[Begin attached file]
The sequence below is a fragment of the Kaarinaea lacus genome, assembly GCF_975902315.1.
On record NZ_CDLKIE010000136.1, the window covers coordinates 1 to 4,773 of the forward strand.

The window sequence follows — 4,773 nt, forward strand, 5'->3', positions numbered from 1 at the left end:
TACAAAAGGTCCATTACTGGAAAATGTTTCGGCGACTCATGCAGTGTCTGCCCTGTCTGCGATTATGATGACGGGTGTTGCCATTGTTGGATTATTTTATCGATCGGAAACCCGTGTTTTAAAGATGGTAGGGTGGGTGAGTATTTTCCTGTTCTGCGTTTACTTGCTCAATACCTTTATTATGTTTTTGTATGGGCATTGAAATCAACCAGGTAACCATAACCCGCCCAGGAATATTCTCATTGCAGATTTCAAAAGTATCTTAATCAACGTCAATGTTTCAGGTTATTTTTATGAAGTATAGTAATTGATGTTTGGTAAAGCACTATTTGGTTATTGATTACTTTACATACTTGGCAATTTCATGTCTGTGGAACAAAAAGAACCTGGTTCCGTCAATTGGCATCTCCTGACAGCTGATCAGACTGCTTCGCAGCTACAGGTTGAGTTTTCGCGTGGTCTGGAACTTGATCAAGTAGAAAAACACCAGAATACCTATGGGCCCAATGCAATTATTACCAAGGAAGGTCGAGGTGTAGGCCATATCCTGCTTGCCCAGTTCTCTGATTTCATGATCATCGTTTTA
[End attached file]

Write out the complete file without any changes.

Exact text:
The sequence below is a fragment of the Kaarinaea lacus genome, assembly GCF_975902315.1.
On record NZ_CDLKIE010000136.1, the window covers coordinates 1 to 4,773 of the forward strand.

The window sequence follows — 4,773 nt, forward strand, 5'->3', positions numbered from 1 at the left end:
TACAAAAGGTCCATTACTGGAAAATGTTTCGGCGACTCATGCAGTGTCTGCCCTGTCTGCGATTATGATGACGGGTGTTGCCATTGTTGGATTATTTTATCGATCGGAAACCCGTGTTTTAAAGATGGTAGGGTGGGTGAGTATTTTCCTGTTCTGCGTTTACTTGCTCAATACCTTTATTATGTTTTTGTATGGGCATTGAAATCAACCAGGTAACCATAACCCGCCCAGGAATATTCTCATTGCAGATTTCAAAAGTATCTTAATCAACGTCAATGTTTCAGGTTATTTTTATGAAGTATAGTAATTGATGTTTGGTAAAGCACTATTTGGTTATTGATTACTTTACATACTTGGCAATTTCATGTCTGTGGAACAAAAAGAACCTGGTTCCGTCAATTGGCATCTCCTGACAGCTGATCAGACTGCTTCGCAGCTACAGGTTGAGTTTTCGCGTGGTCTGGAACTTGATCAAGTAGAAAAACACCAGAATACCTATGGGCCCAATGCAATTATTACCAAGGAAGGTCGAGGTGTAGGCCATATCCTGCTTGCCCAGTTCTCTGATTTCATGATCATCGTTTTA